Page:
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Synaptic plasticity enables adaptive self-tuning critical networks.

Stepp N, Plenz D, Srinivasa N - PLoS Comput. Biol. (2015)

Bottom Line: We show that a combination of short- and long-term synaptic plasticity enables these networks to exhibit criticality in the face of intrinsic, i.e. self-sustained, asynchronous spiking.Brief external perturbations lead to adaptive, long-term modification of intrinsic network connectivity through long-term excitatory plasticity, whereas long-term inhibitory plasticity enables rapid self-tuning of the network back to a critical state.The critical state is characterized by a branching parameter oscillating around unity, a critical exponent close to -3/2 and a long tail distribution of a self-similarity parameter between 0.5 and 1.

View Article: PubMed Central - PubMed

Affiliation: Center for Neural and Emergent Systems, Information and System Sciences Lab, HRL Laboratories LLC, Malibu, California, United States of America.

ABSTRACT
During rest, the mammalian cortex displays spontaneous neural activity. Spiking of single neurons during rest has been described as irregular and asynchronous. In contrast, recent in vivo and in vitro population measures of spontaneous activity, using the LFP, EEG, MEG or fMRI suggest that the default state of the cortex is critical, manifested by spontaneous, scale-invariant, cascades of activity known as neuronal avalanches. Criticality keeps a network poised for optimal information processing, but this view seems to be difficult to reconcile with apparently irregular single neuron spiking. Here, we simulate a 10,000 neuron, deterministic, plastic network of spiking neurons. We show that a combination of short- and long-term synaptic plasticity enables these networks to exhibit criticality in the face of intrinsic, i.e. self-sustained, asynchronous spiking. Brief external perturbations lead to adaptive, long-term modification of intrinsic network connectivity through long-term excitatory plasticity, whereas long-term inhibitory plasticity enables rapid self-tuning of the network back to a critical state. The critical state is characterized by a branching parameter oscillating around unity, a critical exponent close to -3/2 and a long tail distribution of a self-similarity parameter between 0.5 and 1.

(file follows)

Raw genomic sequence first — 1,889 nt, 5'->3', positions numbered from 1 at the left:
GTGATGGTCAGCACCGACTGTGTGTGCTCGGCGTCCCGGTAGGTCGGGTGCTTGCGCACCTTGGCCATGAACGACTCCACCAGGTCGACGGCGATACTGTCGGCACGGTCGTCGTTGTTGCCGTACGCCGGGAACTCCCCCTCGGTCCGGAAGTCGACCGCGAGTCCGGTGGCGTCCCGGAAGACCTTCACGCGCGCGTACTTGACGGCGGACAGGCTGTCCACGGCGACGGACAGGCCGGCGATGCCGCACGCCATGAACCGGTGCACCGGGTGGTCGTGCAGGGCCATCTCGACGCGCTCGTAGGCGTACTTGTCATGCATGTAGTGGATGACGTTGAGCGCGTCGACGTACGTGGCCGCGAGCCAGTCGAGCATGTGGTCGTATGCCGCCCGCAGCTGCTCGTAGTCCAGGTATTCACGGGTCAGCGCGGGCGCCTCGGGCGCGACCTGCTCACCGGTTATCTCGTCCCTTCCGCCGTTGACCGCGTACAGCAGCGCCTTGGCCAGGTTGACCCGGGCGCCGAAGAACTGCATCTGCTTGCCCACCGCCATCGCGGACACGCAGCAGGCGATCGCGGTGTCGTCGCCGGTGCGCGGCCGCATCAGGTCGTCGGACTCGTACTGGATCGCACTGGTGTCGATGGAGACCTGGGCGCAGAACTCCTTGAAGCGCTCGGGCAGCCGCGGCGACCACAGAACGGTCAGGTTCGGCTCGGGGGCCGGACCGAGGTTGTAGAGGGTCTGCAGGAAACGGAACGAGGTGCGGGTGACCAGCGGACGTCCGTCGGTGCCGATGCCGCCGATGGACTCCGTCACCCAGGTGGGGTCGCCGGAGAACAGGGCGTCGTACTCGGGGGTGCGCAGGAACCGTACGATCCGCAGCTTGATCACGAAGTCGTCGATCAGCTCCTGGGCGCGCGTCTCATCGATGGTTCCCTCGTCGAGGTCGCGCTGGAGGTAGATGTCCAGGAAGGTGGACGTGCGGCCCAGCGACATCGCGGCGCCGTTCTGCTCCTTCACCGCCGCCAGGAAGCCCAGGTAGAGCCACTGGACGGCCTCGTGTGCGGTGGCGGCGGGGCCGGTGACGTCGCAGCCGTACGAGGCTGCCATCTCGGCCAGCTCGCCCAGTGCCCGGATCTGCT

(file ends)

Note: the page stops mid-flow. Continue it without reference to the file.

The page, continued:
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Dependence of criticality and balance on Inhibitory STDP.A) The relationship between β and firing rate found for many simulation instances during a parameter search. The red square indicates the network described in Table 1. If inhibitory STDP is included, there is a region β ≈ [1.1,1.7] where relatively low firing rates are possible. Without inhibitory STDP, there is a critical value at β ≈ 1.05 that separates extremely high firing rates from networks that do not persist. B) A demonstration that if inhibitory STDP is turned off at 300 s, the avalanche power-law exponents fail to tune towards −1.5. Compare with Fig. 2a. C) The distribution of branching ratio over time and DFA α over neurons after the switch at 300 s. These show a decoupling of balance and criticality. D) Distributions of current balance after the switch at 300 s, showing that balance is retained even after I-STDP is switched off.